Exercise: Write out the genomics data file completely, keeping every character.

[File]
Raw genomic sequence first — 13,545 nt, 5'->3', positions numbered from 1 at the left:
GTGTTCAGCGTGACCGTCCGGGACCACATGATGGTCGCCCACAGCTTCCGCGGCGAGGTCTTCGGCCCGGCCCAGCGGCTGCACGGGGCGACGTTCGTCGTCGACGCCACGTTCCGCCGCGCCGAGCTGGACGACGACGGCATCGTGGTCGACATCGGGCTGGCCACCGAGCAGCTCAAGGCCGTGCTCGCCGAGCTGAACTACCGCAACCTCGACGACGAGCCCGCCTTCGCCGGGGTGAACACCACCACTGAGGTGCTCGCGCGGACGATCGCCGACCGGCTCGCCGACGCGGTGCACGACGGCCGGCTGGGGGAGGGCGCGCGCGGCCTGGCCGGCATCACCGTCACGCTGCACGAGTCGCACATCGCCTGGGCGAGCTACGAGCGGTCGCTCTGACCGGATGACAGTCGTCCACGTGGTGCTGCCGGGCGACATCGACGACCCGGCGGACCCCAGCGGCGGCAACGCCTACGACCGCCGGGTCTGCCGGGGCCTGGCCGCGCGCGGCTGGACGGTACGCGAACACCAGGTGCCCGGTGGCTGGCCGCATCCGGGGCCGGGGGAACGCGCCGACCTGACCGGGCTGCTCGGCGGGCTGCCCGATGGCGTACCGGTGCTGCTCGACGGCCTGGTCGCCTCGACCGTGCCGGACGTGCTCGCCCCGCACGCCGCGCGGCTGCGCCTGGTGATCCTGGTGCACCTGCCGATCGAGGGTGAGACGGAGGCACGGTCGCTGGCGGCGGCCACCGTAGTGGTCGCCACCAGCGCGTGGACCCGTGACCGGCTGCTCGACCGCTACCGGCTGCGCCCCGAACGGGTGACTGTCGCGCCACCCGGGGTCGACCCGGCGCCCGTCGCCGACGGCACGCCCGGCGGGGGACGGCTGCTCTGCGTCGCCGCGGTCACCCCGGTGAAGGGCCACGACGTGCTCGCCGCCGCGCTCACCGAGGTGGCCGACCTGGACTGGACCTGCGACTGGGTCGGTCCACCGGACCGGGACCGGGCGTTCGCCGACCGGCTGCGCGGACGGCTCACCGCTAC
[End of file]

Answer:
Raw genomic sequence first — 13,545 nt, 5'->3', positions numbered from 1 at the left:
GTGTTCAGCGTGACCGTCCGGGACCACATGATGGTCGCCCACAGCTTCCGCGGCGAGGTCTTCGGCCCGGCCCAGCGGCTGCACGGGGCGACGTTCGTCGTCGACGCCACGTTCCGCCGCGCCGAGCTGGACGACGACGGCATCGTGGTCGACATCGGGCTGGCCACCGAGCAGCTCAAGGCCGTGCTCGCCGAGCTGAACTACCGCAACCTCGACGACGAGCCCGCCTTCGCCGGGGTGAACACCACCACTGAGGTGCTCGCGCGGACGATCGCCGACCGGCTCGCCGACGCGGTGCACGACGGCCGGCTGGGGGAGGGCGCGCGCGGCCTGGCCGGCATCACCGTCACGCTGCACGAGTCGCACATCGCCTGGGCGAGCTACGAGCGGTCGCTCTGACCGGATGACAGTCGTCCACGTGGTGCTGCCGGGCGACATCGACGACCCGGCGGACCCCAGCGGCGGCAACGCCTACGACCGCCGGGTCTGCCGGGGCCTGGCCGCGCGCGGCTGGACGGTACGCGAACACCAGGTGCCCGGTGGCTGGCCGCATCCGGGGCCGGGGGAACGCGCCGACCTGACCGGGCTGCTCGGCGGGCTGCCCGATGGCGTACCGGTGCTGCTCGACGGCCTGGTCGCCTCGACCGTGCCGGACGTGCTCGCCCCGCACGCCGCGCGGCTGCGCCTGGTGATCCTGGTGCACCTGCCGATCGAGGGTGAGACGGAGGCACGGTCGCTGGCGGCGGCCACCGTAGTGGTCGCCACCAGCGCGTGGACCCGTGACCGGCTGCTCGACCGCTACCGGCTGCGCCCCGAACGGGTGACTGTCGCGCCACCCGGGGTCGACCCGGCGCCCGTCGCCGACGGCACGCCCGGCGGGGGACGGCTGCTCTGCGTCGCCGCGGTCACCCCGGTGAAGGGCCACGACGTGCTCGCCGCCGCGCTCACCGAGGTGGCCGACCTGGACTGGACCTGCGACTGGGTCGGTCCACCGGACCGGGACCGGGCGTTCGCCGACCGGCTGCGCGGACGGCTCACCGCTAC